Asset division in a divorce is a process that gets more and more complicated the more property you own. In situations where you and your spouse share a high net worth, expensive homes or even just a long marriage, one thing you will want to consider doing before filing for divorce is finding a financial planner.
Suppose you already have one, someone your family has worked with for years. Continuing to use that planner is fine ”“ but only if one spouse finds a new one. Why? Because financial planners, unlike attorneys, are not bound by rules preventing them from advising both sides of a divorce. This presents a major conflict of interest; you want an advisor who is dedicated to you and you only, not your spouse. And often, your family finance manager will try to subtly suggest that both of you use his or her services to save money.
There are plenty of other situations where you can benefit from a personal financial advisor. Perhaps you were never involved in the budgeting or bill-paying process during your marriage, or perhaps you worry that your current advisor has a better relationship with your spouse than with you.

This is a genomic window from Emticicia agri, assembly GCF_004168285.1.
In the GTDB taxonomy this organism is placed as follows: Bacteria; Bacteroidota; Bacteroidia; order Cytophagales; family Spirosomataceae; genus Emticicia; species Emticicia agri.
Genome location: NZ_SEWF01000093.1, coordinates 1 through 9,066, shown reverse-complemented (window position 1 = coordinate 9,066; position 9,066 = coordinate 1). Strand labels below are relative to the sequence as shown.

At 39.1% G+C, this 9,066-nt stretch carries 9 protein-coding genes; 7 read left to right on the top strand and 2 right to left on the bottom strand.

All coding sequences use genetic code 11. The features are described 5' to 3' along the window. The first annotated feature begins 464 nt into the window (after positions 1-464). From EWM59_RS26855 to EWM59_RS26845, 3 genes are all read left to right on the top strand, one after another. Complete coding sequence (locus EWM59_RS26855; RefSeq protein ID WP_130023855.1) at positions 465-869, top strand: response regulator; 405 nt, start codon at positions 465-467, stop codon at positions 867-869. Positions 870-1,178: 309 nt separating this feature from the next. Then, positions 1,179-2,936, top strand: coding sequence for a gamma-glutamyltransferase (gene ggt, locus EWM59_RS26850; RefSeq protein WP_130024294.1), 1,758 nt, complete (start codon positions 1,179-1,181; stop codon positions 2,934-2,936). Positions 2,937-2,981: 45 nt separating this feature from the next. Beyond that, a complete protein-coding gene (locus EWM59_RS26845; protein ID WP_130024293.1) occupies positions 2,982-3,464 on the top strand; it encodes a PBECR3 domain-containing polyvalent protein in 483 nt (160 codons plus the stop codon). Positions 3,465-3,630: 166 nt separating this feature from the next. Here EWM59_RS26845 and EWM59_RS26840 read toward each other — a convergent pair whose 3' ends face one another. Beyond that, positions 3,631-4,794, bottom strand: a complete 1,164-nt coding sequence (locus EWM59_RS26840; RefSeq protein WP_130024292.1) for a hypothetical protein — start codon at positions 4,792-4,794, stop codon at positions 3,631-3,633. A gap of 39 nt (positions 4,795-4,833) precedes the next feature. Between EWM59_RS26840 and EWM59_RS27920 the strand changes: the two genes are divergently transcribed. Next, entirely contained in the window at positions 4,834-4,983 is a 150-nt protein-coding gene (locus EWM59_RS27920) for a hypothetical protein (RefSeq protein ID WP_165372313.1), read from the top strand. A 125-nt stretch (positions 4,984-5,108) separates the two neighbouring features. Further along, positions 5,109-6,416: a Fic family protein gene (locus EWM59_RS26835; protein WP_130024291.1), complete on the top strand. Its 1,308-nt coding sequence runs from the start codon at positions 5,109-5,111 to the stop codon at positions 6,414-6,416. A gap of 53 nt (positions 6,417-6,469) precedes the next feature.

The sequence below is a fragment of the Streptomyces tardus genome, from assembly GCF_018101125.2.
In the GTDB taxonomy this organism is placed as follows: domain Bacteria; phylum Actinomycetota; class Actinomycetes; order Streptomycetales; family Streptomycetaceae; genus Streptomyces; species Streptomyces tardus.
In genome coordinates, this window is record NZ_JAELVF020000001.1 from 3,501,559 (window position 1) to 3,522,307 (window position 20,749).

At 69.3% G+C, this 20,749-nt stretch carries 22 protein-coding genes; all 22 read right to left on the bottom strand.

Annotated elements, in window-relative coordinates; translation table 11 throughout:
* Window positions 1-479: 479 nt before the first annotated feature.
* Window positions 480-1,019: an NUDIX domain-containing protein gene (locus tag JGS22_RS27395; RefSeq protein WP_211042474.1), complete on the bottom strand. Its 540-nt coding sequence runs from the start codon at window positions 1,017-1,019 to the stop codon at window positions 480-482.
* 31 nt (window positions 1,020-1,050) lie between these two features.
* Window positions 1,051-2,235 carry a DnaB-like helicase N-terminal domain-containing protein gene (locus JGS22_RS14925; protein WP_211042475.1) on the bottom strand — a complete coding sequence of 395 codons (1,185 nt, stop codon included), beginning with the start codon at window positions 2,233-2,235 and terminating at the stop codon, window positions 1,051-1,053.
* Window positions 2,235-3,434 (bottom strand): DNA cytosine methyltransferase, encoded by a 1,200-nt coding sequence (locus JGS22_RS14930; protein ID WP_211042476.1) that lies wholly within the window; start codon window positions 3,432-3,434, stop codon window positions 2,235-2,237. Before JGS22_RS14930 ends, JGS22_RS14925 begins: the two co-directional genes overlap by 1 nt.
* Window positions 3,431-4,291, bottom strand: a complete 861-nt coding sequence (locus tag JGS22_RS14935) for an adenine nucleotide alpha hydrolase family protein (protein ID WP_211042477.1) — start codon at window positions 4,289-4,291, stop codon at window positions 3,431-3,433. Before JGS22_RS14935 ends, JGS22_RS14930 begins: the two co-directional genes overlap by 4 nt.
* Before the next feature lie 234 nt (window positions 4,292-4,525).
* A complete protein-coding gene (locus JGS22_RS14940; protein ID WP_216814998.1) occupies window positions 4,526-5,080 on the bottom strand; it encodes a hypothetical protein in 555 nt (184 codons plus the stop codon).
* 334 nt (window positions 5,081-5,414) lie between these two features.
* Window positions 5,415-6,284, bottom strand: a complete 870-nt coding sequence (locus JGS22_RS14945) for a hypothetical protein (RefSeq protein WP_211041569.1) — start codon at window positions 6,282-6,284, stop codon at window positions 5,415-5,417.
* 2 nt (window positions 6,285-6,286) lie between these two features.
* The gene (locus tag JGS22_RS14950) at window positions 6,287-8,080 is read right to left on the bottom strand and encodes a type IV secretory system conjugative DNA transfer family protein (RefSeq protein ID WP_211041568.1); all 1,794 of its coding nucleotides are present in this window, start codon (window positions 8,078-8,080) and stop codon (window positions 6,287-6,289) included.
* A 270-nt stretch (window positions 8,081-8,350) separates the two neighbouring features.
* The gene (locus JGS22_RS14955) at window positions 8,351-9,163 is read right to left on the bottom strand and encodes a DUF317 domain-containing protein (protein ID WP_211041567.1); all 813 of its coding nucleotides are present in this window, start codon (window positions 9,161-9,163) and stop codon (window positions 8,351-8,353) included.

Why Find a Financial Planner before Filing?
Waiting too long to replace your spouse’s financial responsibilities to your family can be detrimental to your divorce process. A financial advisor can help you get your ducks in a row, as it were when it comes to planning your new single life.
If you have already begun your divorce proceedings, you will not be able to benefit from the advice of a financial planner when it comes to things like short-term cash needs, insurance, child support, trusts and any retirement assets you have tucked away. Having your financial advisor’s advice when you finally do begin the process of property division can be valuable in determining how to get the most equitable share of your marital wealth.
The Denver family law attorneys at Divorce Matters can help you develop a legal strategy to meet your financial needs and to protect your rights and your assets.